Liz Truss to boost economy by considering targeted tax-cutting | Politics | News


The Prime Minister will push ahead with a number of important reforms this week after political activity was halted during the period of national mourning. As the Prime Minister meets world leaders in New York from tomorrow (TUES), ministers in the UK will unveil details of the plan to deal with the energy bills crisis and the strain on the NHS.

Ms Truss will return to see Chancellor Kwasi Kwarteng hand over an emergency mini-budget on Friday.

The 1.25 percent increase in social security contributions is expected to be reversed as early as November and planned corporate tax hikes halted.

Ms Truss has put economic growth at the heart of her plans to get the country’s finances back on track.

As many as 12 “full-fat freeport” investment zones could be announced in the financial statements, where taxes and bureaucracy will be cut to attract investment.

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The prime minister is said to go further by cutting taxes on people who live or work in the areas, but Insiders No. 10 downplayed the reports.

The government is reportedly looking at the West Midlands, Thames Estuary, Tees Valley, West Yorkshire and Norfolk as potential sites.

Ms Truss announced proposals to tackle sky-high energy bills just hours before the Queen’s death.

She promised a cap on household prices and measures to increase domestic supplies, including lifting the ban on fracking and new licenses for oil and gas in the North Sea.

Businesses will be supported for six months, but the details have not yet been finalized.

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Ms Truss said she would “end the UK’s short-term approach to energy security and supply once and for all”.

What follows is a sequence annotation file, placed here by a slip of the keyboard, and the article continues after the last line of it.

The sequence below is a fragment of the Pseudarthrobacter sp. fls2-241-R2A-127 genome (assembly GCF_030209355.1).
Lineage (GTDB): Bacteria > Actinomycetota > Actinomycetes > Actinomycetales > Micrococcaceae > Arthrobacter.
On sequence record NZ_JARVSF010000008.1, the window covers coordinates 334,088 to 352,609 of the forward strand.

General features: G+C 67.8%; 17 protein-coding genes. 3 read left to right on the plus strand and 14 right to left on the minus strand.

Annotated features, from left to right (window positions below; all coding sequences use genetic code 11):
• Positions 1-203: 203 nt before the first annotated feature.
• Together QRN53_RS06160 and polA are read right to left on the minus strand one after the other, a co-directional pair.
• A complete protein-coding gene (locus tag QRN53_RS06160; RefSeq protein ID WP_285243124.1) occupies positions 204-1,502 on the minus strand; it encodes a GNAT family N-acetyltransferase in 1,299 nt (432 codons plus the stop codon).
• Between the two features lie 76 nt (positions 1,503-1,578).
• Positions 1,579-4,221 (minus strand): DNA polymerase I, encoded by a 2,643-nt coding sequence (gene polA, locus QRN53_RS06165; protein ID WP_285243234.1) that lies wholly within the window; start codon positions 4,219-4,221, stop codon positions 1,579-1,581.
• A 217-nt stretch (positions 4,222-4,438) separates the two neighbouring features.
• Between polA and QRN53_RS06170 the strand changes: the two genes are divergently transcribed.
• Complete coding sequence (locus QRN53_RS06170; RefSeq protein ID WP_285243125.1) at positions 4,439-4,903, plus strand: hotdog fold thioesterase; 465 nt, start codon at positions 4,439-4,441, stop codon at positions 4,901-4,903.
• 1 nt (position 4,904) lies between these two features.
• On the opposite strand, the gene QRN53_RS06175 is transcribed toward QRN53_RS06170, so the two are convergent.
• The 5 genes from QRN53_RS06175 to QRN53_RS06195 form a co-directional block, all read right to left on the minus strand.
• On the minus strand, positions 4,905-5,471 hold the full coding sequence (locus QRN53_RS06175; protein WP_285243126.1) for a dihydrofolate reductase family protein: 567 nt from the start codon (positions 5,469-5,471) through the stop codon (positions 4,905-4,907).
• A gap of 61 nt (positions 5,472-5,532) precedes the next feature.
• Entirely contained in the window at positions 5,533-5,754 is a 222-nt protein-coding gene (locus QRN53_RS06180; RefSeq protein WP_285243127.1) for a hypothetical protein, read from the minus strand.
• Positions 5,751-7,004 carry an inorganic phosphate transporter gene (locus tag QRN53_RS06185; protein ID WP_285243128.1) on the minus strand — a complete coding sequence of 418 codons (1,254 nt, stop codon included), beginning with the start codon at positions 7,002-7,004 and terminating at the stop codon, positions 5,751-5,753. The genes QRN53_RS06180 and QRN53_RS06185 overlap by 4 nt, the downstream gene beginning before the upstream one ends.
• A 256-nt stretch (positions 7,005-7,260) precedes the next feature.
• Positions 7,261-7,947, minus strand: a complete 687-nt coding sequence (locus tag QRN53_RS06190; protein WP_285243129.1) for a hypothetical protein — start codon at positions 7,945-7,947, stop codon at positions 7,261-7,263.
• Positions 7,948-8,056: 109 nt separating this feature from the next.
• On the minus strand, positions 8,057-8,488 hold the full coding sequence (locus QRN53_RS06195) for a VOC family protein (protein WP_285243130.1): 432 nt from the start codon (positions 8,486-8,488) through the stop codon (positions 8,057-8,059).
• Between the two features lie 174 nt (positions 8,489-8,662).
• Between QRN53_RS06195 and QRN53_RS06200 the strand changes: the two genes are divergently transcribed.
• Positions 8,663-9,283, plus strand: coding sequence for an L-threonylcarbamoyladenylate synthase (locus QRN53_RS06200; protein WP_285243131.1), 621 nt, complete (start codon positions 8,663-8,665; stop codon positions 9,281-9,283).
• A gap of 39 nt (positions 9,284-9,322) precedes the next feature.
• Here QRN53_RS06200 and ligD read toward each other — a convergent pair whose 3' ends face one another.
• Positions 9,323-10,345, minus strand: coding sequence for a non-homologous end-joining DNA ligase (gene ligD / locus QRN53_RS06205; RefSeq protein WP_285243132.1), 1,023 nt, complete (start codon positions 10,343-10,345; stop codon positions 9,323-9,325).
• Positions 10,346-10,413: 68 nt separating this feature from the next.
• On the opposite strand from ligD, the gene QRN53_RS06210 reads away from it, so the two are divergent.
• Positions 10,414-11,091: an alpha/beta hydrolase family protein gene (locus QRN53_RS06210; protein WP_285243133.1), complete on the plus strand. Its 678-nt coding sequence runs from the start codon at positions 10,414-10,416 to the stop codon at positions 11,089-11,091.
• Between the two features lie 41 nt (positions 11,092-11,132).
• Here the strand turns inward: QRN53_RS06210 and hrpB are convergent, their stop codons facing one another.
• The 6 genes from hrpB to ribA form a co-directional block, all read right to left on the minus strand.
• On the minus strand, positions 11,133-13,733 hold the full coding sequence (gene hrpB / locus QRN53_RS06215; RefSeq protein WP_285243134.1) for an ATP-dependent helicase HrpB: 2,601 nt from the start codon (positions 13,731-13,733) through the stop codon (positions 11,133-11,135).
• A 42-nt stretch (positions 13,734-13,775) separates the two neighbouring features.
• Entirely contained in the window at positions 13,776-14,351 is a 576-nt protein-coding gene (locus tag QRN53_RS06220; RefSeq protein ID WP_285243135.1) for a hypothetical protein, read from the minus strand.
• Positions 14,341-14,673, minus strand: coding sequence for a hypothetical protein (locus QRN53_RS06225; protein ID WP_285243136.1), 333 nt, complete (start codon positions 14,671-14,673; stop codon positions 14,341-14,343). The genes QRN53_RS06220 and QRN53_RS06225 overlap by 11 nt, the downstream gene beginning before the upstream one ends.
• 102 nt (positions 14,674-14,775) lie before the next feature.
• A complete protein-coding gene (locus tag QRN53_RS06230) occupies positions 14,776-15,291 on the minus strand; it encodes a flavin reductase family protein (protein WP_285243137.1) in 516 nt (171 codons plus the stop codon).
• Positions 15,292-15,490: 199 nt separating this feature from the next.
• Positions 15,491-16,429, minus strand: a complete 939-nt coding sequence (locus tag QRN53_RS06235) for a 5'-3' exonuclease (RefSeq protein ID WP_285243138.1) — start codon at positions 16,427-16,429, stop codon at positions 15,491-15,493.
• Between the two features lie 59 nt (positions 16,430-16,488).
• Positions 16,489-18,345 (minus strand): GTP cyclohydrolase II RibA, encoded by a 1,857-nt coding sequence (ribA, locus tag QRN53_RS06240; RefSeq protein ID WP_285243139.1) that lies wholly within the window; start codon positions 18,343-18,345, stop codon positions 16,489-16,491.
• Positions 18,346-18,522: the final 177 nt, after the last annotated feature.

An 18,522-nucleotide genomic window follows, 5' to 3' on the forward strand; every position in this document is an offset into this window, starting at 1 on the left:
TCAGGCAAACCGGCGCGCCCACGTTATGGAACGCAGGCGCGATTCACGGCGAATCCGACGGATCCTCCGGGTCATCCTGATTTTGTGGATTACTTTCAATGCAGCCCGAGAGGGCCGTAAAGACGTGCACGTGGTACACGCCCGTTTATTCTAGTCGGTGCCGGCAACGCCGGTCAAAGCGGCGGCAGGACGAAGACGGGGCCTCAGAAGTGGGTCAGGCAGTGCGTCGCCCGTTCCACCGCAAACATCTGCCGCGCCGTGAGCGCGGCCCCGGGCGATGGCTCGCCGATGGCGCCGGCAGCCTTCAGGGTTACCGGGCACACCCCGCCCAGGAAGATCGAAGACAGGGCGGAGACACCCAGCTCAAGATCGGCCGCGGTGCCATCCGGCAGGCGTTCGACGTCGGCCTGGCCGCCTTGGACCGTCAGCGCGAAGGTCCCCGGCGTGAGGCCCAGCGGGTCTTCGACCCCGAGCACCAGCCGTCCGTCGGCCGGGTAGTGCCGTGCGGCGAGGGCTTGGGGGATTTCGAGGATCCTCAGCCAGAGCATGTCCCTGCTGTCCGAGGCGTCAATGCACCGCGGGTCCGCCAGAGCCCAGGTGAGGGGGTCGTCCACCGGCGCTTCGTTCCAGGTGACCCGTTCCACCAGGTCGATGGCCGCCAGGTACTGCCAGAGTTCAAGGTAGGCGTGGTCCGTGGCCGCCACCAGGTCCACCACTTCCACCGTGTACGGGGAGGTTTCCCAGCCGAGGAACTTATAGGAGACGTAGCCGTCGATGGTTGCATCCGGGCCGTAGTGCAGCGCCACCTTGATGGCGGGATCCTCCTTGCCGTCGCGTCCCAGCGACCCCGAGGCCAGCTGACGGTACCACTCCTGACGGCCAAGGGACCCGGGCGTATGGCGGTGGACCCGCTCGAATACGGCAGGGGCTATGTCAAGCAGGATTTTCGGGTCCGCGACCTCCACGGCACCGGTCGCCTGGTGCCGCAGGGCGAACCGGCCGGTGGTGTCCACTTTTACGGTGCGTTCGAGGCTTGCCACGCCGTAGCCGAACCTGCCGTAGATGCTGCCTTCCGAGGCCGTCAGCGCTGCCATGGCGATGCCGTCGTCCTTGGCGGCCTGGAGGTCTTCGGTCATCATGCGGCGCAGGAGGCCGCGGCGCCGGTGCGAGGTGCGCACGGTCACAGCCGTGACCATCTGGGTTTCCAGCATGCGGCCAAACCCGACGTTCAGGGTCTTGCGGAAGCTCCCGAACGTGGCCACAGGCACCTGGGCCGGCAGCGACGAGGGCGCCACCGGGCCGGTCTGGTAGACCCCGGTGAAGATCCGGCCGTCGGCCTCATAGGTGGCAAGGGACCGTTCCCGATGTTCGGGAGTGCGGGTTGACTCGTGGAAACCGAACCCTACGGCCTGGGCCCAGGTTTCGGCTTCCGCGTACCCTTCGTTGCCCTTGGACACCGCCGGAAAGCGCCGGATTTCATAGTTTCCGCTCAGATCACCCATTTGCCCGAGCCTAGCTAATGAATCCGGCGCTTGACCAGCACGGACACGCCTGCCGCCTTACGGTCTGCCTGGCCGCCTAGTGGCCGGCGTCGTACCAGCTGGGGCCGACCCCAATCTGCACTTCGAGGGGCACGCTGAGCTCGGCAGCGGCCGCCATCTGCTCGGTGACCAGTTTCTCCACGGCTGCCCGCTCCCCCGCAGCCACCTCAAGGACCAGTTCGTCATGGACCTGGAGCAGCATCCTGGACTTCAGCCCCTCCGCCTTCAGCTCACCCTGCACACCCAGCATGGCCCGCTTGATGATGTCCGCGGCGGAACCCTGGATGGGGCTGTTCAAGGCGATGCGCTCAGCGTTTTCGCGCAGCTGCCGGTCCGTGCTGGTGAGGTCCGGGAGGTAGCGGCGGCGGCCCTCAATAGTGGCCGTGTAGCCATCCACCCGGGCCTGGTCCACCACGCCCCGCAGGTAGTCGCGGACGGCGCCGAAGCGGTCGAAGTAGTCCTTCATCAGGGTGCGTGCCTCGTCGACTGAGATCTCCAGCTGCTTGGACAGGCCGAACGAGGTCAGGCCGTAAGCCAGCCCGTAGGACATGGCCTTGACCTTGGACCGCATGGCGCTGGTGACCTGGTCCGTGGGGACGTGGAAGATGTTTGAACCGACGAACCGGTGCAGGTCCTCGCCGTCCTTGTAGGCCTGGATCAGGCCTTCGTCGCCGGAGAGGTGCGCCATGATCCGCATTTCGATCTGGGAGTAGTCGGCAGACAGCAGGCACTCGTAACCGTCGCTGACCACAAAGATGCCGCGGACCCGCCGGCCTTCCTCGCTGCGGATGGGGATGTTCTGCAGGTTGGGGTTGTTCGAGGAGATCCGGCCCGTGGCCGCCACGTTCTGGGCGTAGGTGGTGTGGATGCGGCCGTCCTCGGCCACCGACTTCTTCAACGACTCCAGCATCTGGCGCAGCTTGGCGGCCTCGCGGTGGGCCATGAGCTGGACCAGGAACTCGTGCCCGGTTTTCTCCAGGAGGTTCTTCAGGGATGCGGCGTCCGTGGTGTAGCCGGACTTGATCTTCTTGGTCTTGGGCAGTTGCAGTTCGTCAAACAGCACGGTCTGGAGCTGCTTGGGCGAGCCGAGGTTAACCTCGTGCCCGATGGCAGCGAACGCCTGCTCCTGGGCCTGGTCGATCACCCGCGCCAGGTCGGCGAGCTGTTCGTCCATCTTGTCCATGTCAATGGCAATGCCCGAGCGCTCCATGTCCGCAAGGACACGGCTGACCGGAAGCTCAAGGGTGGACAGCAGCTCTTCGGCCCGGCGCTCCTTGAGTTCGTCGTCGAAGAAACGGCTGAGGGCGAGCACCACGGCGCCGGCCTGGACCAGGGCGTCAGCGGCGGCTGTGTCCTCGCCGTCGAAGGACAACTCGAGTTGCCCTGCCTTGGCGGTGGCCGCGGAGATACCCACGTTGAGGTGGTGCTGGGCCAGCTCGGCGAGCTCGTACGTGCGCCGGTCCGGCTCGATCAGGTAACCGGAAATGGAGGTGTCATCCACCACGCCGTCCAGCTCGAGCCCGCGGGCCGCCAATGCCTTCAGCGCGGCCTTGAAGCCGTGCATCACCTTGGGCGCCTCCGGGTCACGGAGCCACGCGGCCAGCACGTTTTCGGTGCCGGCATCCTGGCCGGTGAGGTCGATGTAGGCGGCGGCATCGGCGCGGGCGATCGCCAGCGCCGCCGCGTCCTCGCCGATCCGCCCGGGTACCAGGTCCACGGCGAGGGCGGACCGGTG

Shevaun Haviland, director-general of the British Chamber of Commerce, said businesses have suffered from huge increases in energy prices.

She said: “We really welcome the Prime Minister’s intervention in the energy crisis. It was fast, it was bold and it was wide.

“We really need to see the details now, particularly in terms of the level of the cap that we’re going to see for these companies. Six months is great, it will help us keep the doors open over the winter, but what will happen after that?”

Ms Haviland said the BCC does not believe a recession is inevitable and could be avoided if the right steps are taken, including cutting upfront costs for businesses.

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She said the BCC supports reversing social security contributions as a “significant” step to help businesses.

Ms Haviland said the Government’s approach so far has been “very positive”.

“So far so good,” she added.

Normal activities in Westminster have been suspended since the late monarch’s death, with business in both houses being suspended for the official period of mourning.

MPs are expected to return to the House of Commons on Wednesday when Business Secretary Jacob Rees-Mogg will set out details of the government’s plans to help companies through the energy crisis.

Health Secretary Therese Coffey will draw up plans to see the NHS through the winter months on Thursday.





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